Information Systems (IS) have come to play a larger role in how organizations function, including consideration in strategic planning. Responding to competitive change or enacting a new strategy often requires modifying or enhancing an organization’s IS. In this paper, the authors develop a process model of evolutionary change to address the role that IS plays in organizational strategy. The model is based in part on Miles’ strategic typology of Defenders, Prospectors and Analyzers. The model examines how strategic approaches influence attention to environmental change, investments in IS capabilities, and evolution of information systems. The behavior observed in the simulations corresponds with the theoretical hypothesis developed from the model. The conservative defender organization experienced few discontinuous changes in the simulated 20 years. The innovative prospector organization exhibited extensive change, while the balanced approach of the analyzer organization fell between the two extremes. This study has taken steps to create simulations that approximate the behaviors predicted by a theoretical process model. The success of the simulation modeling in this study builds a foundation for future research.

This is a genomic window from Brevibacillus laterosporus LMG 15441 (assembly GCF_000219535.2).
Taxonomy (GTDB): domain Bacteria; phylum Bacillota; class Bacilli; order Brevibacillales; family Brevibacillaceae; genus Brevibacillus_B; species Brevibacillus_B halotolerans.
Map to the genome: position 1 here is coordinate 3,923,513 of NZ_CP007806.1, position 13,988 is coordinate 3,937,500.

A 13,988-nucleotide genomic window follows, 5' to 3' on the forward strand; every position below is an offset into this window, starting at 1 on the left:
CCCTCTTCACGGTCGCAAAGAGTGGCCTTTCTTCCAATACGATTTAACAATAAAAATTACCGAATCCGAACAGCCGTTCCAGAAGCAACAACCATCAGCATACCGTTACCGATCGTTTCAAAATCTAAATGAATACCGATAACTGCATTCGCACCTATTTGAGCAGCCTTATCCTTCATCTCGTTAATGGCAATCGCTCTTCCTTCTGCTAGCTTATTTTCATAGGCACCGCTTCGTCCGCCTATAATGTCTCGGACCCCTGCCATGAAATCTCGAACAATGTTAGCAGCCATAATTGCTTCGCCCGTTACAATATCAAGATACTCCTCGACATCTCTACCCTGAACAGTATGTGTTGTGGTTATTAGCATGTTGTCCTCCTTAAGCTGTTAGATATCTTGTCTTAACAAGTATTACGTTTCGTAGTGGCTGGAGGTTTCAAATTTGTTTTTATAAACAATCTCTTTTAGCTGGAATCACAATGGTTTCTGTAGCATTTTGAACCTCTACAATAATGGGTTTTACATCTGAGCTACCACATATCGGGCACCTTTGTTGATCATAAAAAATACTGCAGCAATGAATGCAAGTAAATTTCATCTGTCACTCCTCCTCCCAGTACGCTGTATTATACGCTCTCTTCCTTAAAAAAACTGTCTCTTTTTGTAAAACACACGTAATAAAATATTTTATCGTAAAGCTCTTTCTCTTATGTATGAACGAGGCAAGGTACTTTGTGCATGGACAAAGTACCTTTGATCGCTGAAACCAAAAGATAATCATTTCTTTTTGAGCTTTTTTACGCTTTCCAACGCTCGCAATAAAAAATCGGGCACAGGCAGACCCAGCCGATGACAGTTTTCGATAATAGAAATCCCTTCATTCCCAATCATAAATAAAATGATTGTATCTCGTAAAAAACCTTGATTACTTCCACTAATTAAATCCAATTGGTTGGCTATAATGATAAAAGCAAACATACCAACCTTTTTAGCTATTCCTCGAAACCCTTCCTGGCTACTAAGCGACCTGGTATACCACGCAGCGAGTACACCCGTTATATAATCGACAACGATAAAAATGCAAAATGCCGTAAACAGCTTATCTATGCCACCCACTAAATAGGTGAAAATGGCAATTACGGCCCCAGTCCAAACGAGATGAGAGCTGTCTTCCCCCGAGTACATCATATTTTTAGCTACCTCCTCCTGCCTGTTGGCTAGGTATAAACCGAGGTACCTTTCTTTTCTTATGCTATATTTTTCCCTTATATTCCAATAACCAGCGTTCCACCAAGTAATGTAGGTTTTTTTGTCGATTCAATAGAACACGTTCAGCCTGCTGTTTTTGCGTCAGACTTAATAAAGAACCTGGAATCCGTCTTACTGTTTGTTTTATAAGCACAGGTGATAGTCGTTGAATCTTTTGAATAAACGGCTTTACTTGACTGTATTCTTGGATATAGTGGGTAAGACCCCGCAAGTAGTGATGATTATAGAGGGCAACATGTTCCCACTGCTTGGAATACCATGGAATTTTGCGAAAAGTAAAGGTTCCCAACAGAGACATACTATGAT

Gallagher, Kevin P. and Hosack, Bryan, "THE ROLE OF STRATEGY IN THE EVOLUTION AND INNOVATION OF INFORMATION SYSTEMS: A SIMULATION EXPERIMENT" (2009). ECIS 2009 Proceedings. 116.